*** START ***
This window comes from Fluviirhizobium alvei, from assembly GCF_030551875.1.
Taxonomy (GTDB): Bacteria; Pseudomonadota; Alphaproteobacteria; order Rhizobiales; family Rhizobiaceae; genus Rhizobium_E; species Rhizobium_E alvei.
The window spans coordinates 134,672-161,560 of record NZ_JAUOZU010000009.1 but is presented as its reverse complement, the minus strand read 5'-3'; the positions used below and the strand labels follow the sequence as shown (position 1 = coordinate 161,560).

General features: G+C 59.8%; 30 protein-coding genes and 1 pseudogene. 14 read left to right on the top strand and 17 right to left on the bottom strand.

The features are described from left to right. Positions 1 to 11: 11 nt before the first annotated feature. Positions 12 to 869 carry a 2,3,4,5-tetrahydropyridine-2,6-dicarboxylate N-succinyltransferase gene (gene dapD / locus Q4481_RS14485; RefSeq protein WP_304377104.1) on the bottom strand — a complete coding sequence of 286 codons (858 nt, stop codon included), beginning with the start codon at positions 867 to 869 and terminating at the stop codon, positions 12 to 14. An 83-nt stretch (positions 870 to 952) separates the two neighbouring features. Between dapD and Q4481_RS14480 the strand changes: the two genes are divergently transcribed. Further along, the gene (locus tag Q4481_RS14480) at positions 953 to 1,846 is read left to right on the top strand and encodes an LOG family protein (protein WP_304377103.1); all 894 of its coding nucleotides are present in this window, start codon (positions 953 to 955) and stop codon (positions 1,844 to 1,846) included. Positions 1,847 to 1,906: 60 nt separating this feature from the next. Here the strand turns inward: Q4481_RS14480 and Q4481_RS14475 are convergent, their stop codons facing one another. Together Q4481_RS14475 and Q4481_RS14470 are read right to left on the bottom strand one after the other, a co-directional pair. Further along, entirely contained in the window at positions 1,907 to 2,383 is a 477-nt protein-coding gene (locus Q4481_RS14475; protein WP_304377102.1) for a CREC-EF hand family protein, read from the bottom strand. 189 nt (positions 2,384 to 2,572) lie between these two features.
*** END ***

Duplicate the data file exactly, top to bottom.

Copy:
This window comes from Fluviirhizobium alvei, from assembly GCF_030551875.1.
Taxonomy (GTDB): Bacteria; Pseudomonadota; Alphaproteobacteria; order Rhizobiales; family Rhizobiaceae; genus Rhizobium_E; species Rhizobium_E alvei.
The window spans coordinates 134,672-161,560 of record NZ_JAUOZU010000009.1 but is presented as its reverse complement, the minus strand read 5'-3'; the positions used below and the strand labels follow the sequence as shown (position 1 = coordinate 161,560).

General features: G+C 59.8%; 30 protein-coding genes and 1 pseudogene. 14 read left to right on the top strand and 17 right to left on the bottom strand.

The features are described from left to right. Positions 1 to 11: 11 nt before the first annotated feature. Positions 12 to 869 carry a 2,3,4,5-tetrahydropyridine-2,6-dicarboxylate N-succinyltransferase gene (gene dapD / locus Q4481_RS14485; RefSeq protein WP_304377104.1) on the bottom strand — a complete coding sequence of 286 codons (858 nt, stop codon included), beginning with the start codon at positions 867 to 869 and terminating at the stop codon, positions 12 to 14. An 83-nt stretch (positions 870 to 952) separates the two neighbouring features. Between dapD and Q4481_RS14480 the strand changes: the two genes are divergently transcribed. Further along, the gene (locus tag Q4481_RS14480) at positions 953 to 1,846 is read left to right on the top strand and encodes an LOG family protein (protein WP_304377103.1); all 894 of its coding nucleotides are present in this window, start codon (positions 953 to 955) and stop codon (positions 1,844 to 1,846) included. Positions 1,847 to 1,906: 60 nt separating this feature from the next. Here the strand turns inward: Q4481_RS14480 and Q4481_RS14475 are convergent, their stop codons facing one another. Together Q4481_RS14475 and Q4481_RS14470 are read right to left on the bottom strand one after the other, a co-directional pair. Further along, entirely contained in the window at positions 1,907 to 2,383 is a 477-nt protein-coding gene (locus Q4481_RS14475; protein WP_304377102.1) for a CREC-EF hand family protein, read from the bottom strand. 189 nt (positions 2,384 to 2,572) lie between these two features.